Simply Murder

The Battle of Fredericksburg, December 13, 1862

Chris Mackowski, Kristopher D. White

They melted like snow on the ground, one officer said—wave after wave of Federal soldiers charging uphill across an open, muddy plain. Confederates, fortified behind a stone wall along a sunken road, poured a solid hail of lead into them as they charged . . . and faltered . . . and died.
Publication date:
April 2013
Publisher :
Savas Beatie
Language:
English
Series :
Emerging Civil War Series
Illustration :
171 illustrations and 6 maps
Format Available     Quantity Price
Paperback
ISBN : 9781611211467

Dimensions : 152 X 229 cm
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£7.99
Unfortunately, due to sales rights restrictions, we cannot offer Simply Murder for sale in your country.

Overview
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• Compelling, easy-to-read overviews of some of the Civil War's most important stories

They melted like snow on the ground, one officer said—wave after wave of Federal soldiers charging uphill across an open, muddy plain. Confederates, fortified behind a stone wall along a sunken road, poured a solid hail of lead into them as they charged . . . and faltered . . . and died.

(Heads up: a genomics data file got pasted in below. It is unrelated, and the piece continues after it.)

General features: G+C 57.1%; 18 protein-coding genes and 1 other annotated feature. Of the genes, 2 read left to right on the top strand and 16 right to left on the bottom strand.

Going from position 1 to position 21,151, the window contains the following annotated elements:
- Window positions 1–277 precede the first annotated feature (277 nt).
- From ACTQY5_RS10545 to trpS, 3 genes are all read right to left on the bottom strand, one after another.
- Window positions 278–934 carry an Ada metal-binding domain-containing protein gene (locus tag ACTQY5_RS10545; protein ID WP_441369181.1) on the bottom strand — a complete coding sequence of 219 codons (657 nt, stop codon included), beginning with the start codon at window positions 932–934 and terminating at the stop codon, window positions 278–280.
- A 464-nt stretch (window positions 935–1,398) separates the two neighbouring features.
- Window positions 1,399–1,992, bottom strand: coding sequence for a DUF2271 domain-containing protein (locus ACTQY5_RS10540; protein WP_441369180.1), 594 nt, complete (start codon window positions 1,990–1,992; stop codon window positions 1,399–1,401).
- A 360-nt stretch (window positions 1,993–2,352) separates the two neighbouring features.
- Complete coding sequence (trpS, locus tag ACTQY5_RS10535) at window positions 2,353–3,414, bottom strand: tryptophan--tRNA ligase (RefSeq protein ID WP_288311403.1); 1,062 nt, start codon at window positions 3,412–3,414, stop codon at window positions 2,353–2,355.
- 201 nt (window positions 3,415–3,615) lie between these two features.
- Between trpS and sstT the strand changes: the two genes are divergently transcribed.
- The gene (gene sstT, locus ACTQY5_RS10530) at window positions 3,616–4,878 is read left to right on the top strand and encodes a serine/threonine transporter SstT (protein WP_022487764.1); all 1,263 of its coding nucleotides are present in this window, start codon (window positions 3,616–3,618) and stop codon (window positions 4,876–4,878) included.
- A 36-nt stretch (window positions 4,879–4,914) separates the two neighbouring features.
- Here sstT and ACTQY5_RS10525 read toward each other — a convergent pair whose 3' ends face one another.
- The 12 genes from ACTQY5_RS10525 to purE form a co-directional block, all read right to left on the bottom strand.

“I had never before seen fighting like that, nothing approaching it in terrible uproar and destruction,” the officer said as he watched the slaughter. “It is only murder now.”

As a result of the carnage, the battle of Fredericksburg is usually remembered as the most lopsided Union defeat of the war. “Burnside’s folly,” it’s been called—named after the Union commander Maj. Gen. Ambrose Burnside who led the Army of Potomac to ruin along the banks of the Rappahannock River.

But the battle of Fredericksburg remains one of the most misunderstood and misremembered engagements of the war. Burnside started with a well-conceived plan and had every reason to expect victory. How did it go so terribly wrong?

Authors Chris Mackowski and Kristopher D. White have worked for years along Fredericksburg’s Sunken Road and Stone Wall, and they’ve taken thousands of visitors across the battlefield. In Simply Murder: The Battle of Fredericksburg, December 13, 1862, they not only recount Fredericksburg’s tragic story of slaughter, they also share information about the battlefield itself and the insights they’ve learned from years of walking the ground.

Simply Murder can be enjoyed in the comfort of one’s living room or used as a guide on the battlefield itself. It is part of the new Emerging Civil War Series which offers compelling, easy-to-read overviews of some of the Civil War’s most important stories. Each volume features masterful storytelling richly enhanced with hundreds of photos, illustrations, and maps.